Prompt: your eye has been twitching all morning, suddenly the vision goes black and a message displays “error, maintenance required.”
She, we’ll call her Rose because it’s the simplest name to use, awoke in a tangle of blankets sucking her thumb. The habit had reared its head, adorable or ugly depending on who you ask, about eight months ago. She slept alone, so she didn’t see the harm. On that morning her thumb tasted like pancakes and dark amber syrup with smashed blackberries.
She rose without opening her eyes and continued to suck. The tastes were on a five day cycle; she thought about telling Caretaker to add a few to make for a full week, but decided against it. Caretaker’s guesses were always good, and Rose was too afraid of screwing them up with her own useless opinions. It was Caretaker’s decision to spray a little flavoring on her thumb while she slept in the first place. She never would’ve thought it up on her own.
Her Caretaker was special thanks to it being so outdated. Bugs in the code here and there made it adventurous, experimental, and highly protective. The mechanical arms the flavor bottles were attached to were never even supposed to leave the wall-panel for the meal machine.
Rose opened her eyes and was pleased to see Caretaker had protected her room from all the daylight that was surely just outside the tinted windows. She could see feet in them, from her basement apartment, as they trudged along the sidewalk and occasionally dodged the piles of dog waste that the municipal bots were a little slow in picking up. She opened a closet and squeezed herself inside its plastic walls. Caretaker activated the nozzle and showered her in warm water.
That got rid of the last of the flavoring, so she let her hand drop. She held the other one out. A tiny waterproofed arm emerged from the wall and dropped three pills into her palm. She wasn’t supposed to take her pills in the shower, people liked to ditch them in the drains, but Caretaker let it slide. It knew she liked to let a little of the hot water swirl around them and partly dissolve their nasty casings. Then she would swallow it all down at once as a hot gulp with the last of her thumb’s flavor still in her mouth.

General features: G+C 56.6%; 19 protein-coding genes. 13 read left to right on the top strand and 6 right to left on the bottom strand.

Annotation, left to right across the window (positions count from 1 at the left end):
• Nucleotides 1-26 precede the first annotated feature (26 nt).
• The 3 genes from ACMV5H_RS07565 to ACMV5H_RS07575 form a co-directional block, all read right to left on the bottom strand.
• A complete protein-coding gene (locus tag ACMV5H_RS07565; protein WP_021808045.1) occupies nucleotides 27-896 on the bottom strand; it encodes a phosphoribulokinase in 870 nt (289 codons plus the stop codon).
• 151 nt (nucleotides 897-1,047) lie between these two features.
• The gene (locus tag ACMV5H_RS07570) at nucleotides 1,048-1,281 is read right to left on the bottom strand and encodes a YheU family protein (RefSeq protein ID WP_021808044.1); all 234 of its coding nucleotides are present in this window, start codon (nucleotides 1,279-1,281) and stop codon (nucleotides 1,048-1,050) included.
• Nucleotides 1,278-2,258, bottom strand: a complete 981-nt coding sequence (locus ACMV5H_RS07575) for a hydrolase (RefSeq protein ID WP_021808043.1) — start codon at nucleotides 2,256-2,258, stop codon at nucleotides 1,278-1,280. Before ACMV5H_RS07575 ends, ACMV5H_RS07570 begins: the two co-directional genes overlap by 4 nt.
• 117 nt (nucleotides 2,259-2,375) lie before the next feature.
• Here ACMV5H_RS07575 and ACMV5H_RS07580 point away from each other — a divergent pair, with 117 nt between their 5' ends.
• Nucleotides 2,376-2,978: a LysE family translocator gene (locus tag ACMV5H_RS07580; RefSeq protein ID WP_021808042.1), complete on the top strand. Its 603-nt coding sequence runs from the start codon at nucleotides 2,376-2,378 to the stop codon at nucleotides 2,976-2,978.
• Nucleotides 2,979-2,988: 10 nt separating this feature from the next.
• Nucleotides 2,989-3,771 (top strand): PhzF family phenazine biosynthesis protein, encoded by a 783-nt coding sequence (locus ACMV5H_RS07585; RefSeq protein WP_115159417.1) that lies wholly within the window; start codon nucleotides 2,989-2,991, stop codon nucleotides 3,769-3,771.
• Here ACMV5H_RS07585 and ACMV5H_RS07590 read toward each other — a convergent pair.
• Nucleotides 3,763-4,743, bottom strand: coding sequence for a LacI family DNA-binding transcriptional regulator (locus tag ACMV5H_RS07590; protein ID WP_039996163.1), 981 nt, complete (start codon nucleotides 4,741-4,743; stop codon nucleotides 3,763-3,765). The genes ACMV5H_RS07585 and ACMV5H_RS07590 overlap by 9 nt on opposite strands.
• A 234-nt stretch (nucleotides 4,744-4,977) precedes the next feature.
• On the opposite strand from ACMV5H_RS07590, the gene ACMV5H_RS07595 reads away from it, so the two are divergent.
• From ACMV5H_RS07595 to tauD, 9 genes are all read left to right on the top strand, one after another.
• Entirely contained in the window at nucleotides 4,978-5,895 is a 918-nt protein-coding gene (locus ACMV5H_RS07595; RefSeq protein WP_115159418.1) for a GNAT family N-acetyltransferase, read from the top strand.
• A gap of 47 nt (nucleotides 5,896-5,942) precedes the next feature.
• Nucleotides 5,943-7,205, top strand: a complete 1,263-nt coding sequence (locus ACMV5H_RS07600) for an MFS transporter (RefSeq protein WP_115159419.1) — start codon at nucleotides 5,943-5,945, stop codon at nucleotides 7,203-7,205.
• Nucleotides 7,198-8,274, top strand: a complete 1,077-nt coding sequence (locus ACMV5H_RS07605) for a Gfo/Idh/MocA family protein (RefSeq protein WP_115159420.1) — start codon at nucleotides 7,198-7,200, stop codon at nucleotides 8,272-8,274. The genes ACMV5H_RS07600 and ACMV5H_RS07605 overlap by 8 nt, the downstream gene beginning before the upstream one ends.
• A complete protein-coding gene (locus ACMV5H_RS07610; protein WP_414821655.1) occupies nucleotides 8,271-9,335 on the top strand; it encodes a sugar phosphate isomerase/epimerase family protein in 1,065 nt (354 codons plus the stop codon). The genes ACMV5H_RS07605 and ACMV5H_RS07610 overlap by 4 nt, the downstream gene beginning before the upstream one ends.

“Caretaker,” she said in a soft voice that seemed like it was still in bed, “my eye is twitching.” Another arm appeared, tipped in a glass bulb with a mechanical pupil, and examined her eye closely.
“I see it,” Caretaker answered her. “It is a simple twitch. It should go away in a few minutes.”
“Now my eye is saying something. Error: Maintenance Required. Am I seeing that? Is it in my eye?” she wasn’t too bothered. Caretaker took care of most problems quickly. This wasn’t even much of a problem, more like a new friend. She saw errors as mischievous imps biting at Caretaker’s ankles whenever it was distracted. She could collude with them for a little bit of fun.
“You need to remove your eye,” Caretaker said. It would’ve done it itself, but if a human fidgeted during extraction serious damage could be caused. “Reach up and use your index finger to press on the other corner of your left eye for ten seconds,” the voice in her walls instructed.
“Is this not my real eye?” she asked. “I forgot which parts of me are real. The thumb tastes real. At least this one… no… both of them. They’re both real.”
“Yes. You have a great memory. Please remove your eye.” Rose did as she was told, but sighed about halfway through. Who had the patience to do this for so long? She could’ve listened to two micro-symphonies in ten seconds. She could’ve watched the latest drama flash. Of course, she needed her false eye to be in working order to see them. The eye popped out; she held it up proudly.